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We are the “irreducible complexity” community, they now say

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It’s official now. Well, it appeared in a journal in a so far unretracted article:

Abstract: Bacterial flagella self-assemble a strong, multi-component drive shaft that couples rotation in the inner membrane to the microns-long flagellar filament that powers bacterial swimming in viscous fluids. We here present structures of the intact Salmonella flagellar basal body, solved using cryo-electron microscopy to resolutions between 2.2 and 3.7 Å. The structures reveal molecular details of how 173 protein molecules of 13 different types assemble into a complex spanning two membranes and a cell wall. The helical drive shaft at one end is intricately interwoven with the inner membrane rotor component, and at the other end passes through a molecular bearing that is anchored in the outer membrane via interactions with the lipopolysaccharide. The in situ structure of a protein complex capping the drive shaft provides molecular insight into the assembly process of this molecular machine. – Steven Johnson, Emily J. Furlong, Justin C. Deme, Ashley L. Nord, Joseph Caesar, Fabienne F.V. Chevance, Richard M. Berry, Kelly T. Hughes, Susan M. Lea Molecular structure of the intact bacterial flagellar basal body

Our signature line:

The bacterial flagellum is a fascinating molecular machine that is responsible for motility in many species, using a rotary motor to couple ion-flow across the inner membrane to rotation of a helical appendage on the surface of the cell 1-3. The immense complexity of this organelle, both structural and functional, is such that it became a poster child for the irreducible complexity community; yet at its heart is a remarkable structure that reveals a great deal about assembly of complex objects from modular components.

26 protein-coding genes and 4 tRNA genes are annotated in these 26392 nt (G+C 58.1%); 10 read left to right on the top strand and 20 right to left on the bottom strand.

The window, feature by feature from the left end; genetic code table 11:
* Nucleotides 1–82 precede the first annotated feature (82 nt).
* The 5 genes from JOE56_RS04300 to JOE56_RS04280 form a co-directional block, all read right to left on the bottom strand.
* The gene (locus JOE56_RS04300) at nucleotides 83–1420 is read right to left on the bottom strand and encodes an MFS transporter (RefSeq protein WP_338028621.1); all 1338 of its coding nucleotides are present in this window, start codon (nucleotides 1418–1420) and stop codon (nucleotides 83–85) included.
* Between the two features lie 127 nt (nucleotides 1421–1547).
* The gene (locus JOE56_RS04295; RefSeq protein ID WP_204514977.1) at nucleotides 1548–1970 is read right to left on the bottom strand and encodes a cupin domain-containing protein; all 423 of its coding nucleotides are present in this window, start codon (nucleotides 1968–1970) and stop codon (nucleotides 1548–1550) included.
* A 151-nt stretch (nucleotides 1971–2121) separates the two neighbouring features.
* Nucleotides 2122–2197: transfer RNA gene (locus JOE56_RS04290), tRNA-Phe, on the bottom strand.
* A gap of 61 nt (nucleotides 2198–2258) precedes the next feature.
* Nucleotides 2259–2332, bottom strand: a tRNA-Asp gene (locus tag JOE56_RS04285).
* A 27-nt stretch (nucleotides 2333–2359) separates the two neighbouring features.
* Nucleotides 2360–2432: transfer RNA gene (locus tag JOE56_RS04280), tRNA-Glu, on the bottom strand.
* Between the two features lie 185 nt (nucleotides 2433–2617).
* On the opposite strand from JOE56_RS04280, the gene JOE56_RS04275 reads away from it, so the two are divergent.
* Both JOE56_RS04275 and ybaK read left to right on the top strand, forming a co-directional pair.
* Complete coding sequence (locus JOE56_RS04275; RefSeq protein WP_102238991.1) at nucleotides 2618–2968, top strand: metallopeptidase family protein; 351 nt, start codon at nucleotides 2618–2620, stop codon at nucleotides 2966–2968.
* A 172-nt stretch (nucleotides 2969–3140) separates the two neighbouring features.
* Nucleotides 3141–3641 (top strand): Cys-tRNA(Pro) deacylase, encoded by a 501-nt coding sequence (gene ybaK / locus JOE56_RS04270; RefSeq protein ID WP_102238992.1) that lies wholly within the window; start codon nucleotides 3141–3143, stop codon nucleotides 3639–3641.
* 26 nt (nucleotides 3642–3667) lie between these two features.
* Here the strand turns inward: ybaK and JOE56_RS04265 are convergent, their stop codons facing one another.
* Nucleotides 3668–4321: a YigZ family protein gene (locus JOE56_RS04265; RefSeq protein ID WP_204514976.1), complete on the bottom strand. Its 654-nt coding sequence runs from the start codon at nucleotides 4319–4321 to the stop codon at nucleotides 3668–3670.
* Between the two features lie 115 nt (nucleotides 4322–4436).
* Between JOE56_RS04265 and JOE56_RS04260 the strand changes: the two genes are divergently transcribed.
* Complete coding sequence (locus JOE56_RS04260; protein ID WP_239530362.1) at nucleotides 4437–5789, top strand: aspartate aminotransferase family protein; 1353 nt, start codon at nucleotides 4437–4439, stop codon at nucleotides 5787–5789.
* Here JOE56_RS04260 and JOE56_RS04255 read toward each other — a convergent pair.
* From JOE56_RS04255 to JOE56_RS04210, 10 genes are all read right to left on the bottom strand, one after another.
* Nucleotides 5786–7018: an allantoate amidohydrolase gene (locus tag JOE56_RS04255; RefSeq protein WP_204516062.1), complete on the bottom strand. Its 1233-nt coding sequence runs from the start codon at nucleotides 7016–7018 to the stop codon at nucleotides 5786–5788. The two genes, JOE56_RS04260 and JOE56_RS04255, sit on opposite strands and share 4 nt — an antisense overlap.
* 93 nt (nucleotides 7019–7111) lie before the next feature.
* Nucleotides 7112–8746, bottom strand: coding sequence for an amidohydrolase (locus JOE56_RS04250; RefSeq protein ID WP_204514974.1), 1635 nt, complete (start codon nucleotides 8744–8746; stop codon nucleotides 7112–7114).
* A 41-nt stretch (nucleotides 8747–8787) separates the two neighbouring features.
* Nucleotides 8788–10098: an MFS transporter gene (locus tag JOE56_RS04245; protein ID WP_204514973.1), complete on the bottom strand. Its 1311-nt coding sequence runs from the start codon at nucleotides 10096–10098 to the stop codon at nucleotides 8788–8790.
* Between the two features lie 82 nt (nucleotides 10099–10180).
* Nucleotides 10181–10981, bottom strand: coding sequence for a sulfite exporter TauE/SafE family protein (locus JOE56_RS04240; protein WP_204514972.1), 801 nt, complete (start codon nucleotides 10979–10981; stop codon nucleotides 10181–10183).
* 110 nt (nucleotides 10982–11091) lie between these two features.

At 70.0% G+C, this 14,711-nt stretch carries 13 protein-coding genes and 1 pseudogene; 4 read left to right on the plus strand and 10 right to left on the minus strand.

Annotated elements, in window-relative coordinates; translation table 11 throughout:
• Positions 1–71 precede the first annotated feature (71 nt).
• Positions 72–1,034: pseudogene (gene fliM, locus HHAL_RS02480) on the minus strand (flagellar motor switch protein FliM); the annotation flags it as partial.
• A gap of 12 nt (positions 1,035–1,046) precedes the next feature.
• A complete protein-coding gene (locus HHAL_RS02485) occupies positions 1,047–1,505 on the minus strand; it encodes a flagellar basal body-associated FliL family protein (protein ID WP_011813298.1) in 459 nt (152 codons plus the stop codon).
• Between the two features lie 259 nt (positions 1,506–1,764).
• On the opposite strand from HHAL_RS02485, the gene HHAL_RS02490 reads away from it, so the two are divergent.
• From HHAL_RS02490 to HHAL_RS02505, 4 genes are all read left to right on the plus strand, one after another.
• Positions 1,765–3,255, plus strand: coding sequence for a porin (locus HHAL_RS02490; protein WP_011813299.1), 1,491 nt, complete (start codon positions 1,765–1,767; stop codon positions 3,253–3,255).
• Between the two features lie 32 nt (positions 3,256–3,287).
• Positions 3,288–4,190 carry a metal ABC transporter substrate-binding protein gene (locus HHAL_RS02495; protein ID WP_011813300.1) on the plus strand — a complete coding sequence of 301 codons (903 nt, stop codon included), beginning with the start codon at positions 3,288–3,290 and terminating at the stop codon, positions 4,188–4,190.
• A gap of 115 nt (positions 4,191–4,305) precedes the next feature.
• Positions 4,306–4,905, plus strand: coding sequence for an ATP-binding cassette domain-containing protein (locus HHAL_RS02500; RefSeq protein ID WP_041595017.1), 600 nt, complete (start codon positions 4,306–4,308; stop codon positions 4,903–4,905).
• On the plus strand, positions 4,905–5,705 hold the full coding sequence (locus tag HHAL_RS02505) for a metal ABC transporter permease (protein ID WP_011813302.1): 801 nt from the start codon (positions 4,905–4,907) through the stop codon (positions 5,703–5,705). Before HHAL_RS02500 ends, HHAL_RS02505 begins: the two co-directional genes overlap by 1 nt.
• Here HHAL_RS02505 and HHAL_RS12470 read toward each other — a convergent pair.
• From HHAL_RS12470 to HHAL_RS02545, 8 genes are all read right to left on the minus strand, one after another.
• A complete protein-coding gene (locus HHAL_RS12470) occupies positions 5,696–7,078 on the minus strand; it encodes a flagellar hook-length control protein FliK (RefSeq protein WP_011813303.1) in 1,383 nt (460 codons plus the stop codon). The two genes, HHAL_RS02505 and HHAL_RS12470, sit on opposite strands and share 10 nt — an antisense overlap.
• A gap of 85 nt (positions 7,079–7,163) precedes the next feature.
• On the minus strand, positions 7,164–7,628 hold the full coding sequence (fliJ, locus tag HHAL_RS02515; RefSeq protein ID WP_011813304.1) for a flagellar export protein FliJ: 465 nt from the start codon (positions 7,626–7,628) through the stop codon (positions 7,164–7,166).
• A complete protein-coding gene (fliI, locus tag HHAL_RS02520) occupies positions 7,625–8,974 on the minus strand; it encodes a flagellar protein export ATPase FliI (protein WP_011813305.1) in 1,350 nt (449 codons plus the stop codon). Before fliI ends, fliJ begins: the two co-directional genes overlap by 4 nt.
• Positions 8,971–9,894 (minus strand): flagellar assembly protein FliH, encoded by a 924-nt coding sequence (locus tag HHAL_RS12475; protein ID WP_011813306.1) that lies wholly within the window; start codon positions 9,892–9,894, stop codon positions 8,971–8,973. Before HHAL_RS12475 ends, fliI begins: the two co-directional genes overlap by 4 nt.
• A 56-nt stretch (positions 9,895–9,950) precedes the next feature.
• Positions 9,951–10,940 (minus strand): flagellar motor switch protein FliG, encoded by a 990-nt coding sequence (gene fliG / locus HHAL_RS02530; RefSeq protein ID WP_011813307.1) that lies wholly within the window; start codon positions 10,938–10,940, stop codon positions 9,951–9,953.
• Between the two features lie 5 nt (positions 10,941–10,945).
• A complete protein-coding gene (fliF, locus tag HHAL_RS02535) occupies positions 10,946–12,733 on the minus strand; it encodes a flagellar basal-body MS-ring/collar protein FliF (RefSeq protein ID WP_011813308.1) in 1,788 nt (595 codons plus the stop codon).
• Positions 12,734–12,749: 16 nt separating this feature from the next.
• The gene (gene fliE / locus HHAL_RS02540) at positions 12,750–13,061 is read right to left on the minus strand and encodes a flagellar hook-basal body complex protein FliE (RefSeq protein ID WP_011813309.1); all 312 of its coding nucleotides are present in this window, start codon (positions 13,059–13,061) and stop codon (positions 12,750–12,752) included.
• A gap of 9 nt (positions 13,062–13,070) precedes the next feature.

Tee shirts. Hats. Mugs. Mousepads?

But let’s not get ahead of ourselves. Now at last, courtesy a science preprint, we have a name that makes sense to us. The “irreducible complexity community” — the ICs.

Hat tip: Pos-darwinista

To be fair (and honest), the authors should at least reference Michael Behe! But of course, they do not. Fasteddious
For some reason the anchors caught my attention. Bushings or journal bearings made of a distinct material and anchored by various types of keyways are a fairly recent development in human technology. They started around 1800. As usual we're slow to catch up with Nature's design studio. Funny, I don't recall reading anything about bearings and shafts and commutators being a "poster child of the perpetual motion community", implying that proper engineers should simply put a stick in a knothole instead of designing such structures. polistra

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